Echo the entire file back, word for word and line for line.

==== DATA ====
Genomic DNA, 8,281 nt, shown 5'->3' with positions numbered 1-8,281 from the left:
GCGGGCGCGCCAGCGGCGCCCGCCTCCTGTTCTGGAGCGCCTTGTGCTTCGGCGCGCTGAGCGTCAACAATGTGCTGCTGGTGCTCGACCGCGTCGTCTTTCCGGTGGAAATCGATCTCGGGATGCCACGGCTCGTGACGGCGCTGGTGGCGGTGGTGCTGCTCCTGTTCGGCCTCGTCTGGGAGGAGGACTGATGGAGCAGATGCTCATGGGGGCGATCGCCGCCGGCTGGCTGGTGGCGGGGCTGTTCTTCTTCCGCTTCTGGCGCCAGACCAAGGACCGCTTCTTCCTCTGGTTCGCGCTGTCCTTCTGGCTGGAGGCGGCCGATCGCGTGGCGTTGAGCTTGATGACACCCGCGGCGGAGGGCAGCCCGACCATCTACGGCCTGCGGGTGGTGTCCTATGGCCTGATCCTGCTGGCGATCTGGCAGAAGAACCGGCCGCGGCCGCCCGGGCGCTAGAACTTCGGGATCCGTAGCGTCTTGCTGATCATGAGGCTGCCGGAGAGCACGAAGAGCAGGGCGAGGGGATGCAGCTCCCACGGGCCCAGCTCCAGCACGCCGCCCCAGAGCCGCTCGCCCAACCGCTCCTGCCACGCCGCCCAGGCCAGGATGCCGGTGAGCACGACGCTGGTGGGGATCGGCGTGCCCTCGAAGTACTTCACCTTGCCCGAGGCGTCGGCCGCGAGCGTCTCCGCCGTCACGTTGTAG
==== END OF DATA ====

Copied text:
Genomic DNA, 8,281 nt, shown 5'->3' with positions numbered 1-8,281 from the left:
GCGGGCGCGCCAGCGGCGCCCGCCTCCTGTTCTGGAGCGCCTTGTGCTTCGGCGCGCTGAGCGTCAACAATGTGCTGCTGGTGCTCGACCGCGTCGTCTTTCCGGTGGAAATCGATCTCGGGATGCCACGGCTCGTGACGGCGCTGGTGGCGGTGGTGCTGCTCCTGTTCGGCCTCGTCTGGGAGGAGGACTGATGGAGCAGATGCTCATGGGGGCGATCGCCGCCGGCTGGCTGGTGGCGGGGCTGTTCTTCTTCCGCTTCTGGCGCCAGACCAAGGACCGCTTCTTCCTCTGGTTCGCGCTGTCCTTCTGGCTGGAGGCGGCCGATCGCGTGGCGTTGAGCTTGATGACACCCGCGGCGGAGGGCAGCCCGACCATCTACGGCCTGCGGGTGGTGTCCTATGGCCTGATCCTGCTGGCGATCTGGCAGAAGAACCGGCCGCGGCCGCCCGGGCGCTAGAACTTCGGGATCCGTAGCGTCTTGCTGATCATGAGGCTGCCGGAGAGCACGAAGAGCAGGGCGAGGGGATGCAGCTCCCACGGGCCCAGCTCCAGCACGCCGCCCCAGAGCCGCTCGCCCAACCGCTCCTGCCACGCCGCCCAGGCCAGGATGCCGGTGAGCACGACGCTGGTGGGGATCGGCGTGCCCTCGAAGTACTTCACCTTGCCCGAGGCGTCGGCCGCGAGCGTCTCCGCCGTCACGTTGTAG